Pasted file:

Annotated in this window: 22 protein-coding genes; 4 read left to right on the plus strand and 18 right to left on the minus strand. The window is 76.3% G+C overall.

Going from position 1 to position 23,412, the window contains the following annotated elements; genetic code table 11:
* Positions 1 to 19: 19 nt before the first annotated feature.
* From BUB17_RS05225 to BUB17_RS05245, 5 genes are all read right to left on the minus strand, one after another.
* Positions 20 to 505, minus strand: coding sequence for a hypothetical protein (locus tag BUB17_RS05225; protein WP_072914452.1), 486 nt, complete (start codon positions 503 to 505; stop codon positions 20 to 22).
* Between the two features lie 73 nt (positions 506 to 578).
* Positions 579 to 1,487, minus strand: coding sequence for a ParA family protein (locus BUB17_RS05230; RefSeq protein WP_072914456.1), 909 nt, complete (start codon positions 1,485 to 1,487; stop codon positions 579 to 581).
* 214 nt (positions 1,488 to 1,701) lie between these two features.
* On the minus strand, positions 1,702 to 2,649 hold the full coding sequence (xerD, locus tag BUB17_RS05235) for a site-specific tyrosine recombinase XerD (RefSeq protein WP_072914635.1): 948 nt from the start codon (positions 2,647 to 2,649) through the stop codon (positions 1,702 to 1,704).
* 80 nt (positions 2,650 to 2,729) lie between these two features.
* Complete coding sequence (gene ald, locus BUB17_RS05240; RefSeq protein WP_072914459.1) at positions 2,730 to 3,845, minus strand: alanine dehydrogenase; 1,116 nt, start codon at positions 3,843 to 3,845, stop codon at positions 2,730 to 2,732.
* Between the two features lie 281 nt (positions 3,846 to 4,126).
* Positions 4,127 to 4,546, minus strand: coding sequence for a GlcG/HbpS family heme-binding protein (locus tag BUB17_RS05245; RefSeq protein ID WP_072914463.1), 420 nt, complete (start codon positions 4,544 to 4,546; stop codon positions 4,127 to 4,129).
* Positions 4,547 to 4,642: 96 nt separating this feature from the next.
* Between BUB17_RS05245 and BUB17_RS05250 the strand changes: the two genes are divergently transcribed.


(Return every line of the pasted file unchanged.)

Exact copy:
Annotated in this window: 22 protein-coding genes; 4 read left to right on the plus strand and 18 right to left on the minus strand. The window is 76.3% G+C overall.

Going from position 1 to position 23,412, the window contains the following annotated elements; genetic code table 11:
* Positions 1 to 19: 19 nt before the first annotated feature.
* From BUB17_RS05225 to BUB17_RS05245, 5 genes are all read right to left on the minus strand, one after another.
* Positions 20 to 505, minus strand: coding sequence for a hypothetical protein (locus tag BUB17_RS05225; protein WP_072914452.1), 486 nt, complete (start codon positions 503 to 505; stop codon positions 20 to 22).
* Between the two features lie 73 nt (positions 506 to 578).
* Positions 579 to 1,487, minus strand: coding sequence for a ParA family protein (locus BUB17_RS05230; RefSeq protein WP_072914456.1), 909 nt, complete (start codon positions 1,485 to 1,487; stop codon positions 579 to 581).
* 214 nt (positions 1,488 to 1,701) lie between these two features.
* On the minus strand, positions 1,702 to 2,649 hold the full coding sequence (xerD, locus tag BUB17_RS05235) for a site-specific tyrosine recombinase XerD (RefSeq protein WP_072914635.1): 948 nt from the start codon (positions 2,647 to 2,649) through the stop codon (positions 1,702 to 1,704).
* 80 nt (positions 2,650 to 2,729) lie between these two features.
* Complete coding sequence (gene ald, locus BUB17_RS05240; RefSeq protein WP_072914459.1) at positions 2,730 to 3,845, minus strand: alanine dehydrogenase; 1,116 nt, start codon at positions 3,843 to 3,845, stop codon at positions 2,730 to 2,732.
* Between the two features lie 281 nt (positions 3,846 to 4,126).
* Positions 4,127 to 4,546, minus strand: coding sequence for a GlcG/HbpS family heme-binding protein (locus tag BUB17_RS05245; RefSeq protein ID WP_072914463.1), 420 nt, complete (start codon positions 4,544 to 4,546; stop codon positions 4,127 to 4,129).
* Positions 4,547 to 4,642: 96 nt separating this feature from the next.
* Between BUB17_RS05245 and BUB17_RS05250 the strand changes: the two genes are divergently transcribed.